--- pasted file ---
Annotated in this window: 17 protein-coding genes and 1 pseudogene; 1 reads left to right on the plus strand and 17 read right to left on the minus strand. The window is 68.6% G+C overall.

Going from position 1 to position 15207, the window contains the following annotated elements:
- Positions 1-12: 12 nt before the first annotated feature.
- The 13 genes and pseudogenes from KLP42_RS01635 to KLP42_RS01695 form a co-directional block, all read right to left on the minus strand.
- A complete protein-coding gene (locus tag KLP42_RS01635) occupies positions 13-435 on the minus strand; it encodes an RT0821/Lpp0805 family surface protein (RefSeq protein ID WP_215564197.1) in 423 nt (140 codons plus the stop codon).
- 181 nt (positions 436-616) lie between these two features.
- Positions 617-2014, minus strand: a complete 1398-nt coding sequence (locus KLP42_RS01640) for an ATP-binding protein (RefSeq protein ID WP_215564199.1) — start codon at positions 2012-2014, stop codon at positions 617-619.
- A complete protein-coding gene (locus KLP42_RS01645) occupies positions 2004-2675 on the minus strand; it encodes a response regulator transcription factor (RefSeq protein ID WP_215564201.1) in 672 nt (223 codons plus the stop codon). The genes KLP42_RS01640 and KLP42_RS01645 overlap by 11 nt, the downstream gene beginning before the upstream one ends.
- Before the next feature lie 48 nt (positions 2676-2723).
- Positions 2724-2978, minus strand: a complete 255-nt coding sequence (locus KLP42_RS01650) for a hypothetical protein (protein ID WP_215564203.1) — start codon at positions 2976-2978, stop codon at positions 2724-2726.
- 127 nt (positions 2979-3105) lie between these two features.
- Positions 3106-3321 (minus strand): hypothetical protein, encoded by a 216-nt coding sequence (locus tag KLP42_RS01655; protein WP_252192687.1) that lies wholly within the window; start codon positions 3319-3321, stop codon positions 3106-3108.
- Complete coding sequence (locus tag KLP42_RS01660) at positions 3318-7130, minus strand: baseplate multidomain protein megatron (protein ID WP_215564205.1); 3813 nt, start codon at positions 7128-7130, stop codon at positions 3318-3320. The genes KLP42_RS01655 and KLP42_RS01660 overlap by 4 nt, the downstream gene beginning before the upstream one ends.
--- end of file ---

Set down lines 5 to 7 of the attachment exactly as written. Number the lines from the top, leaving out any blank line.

- A complete protein-coding gene (locus tag KLP42_RS01635) occupies positions 13-435 on the minus strand; it encodes an RT0821/Lpp0805 family surface protein (RefSeq protein ID WP_215564197.1) in 423 nt (140 codons plus the stop codon).
- 181 nt (positions 436-616) lie between these two features.
- Positions 617-2014, minus strand: a complete 1398-nt coding sequence (locus KLP42_RS01640) for an ATP-binding protein (RefSeq protein ID WP_215564199.1) — start codon at positions 2012-2014, stop codon at positions 617-619.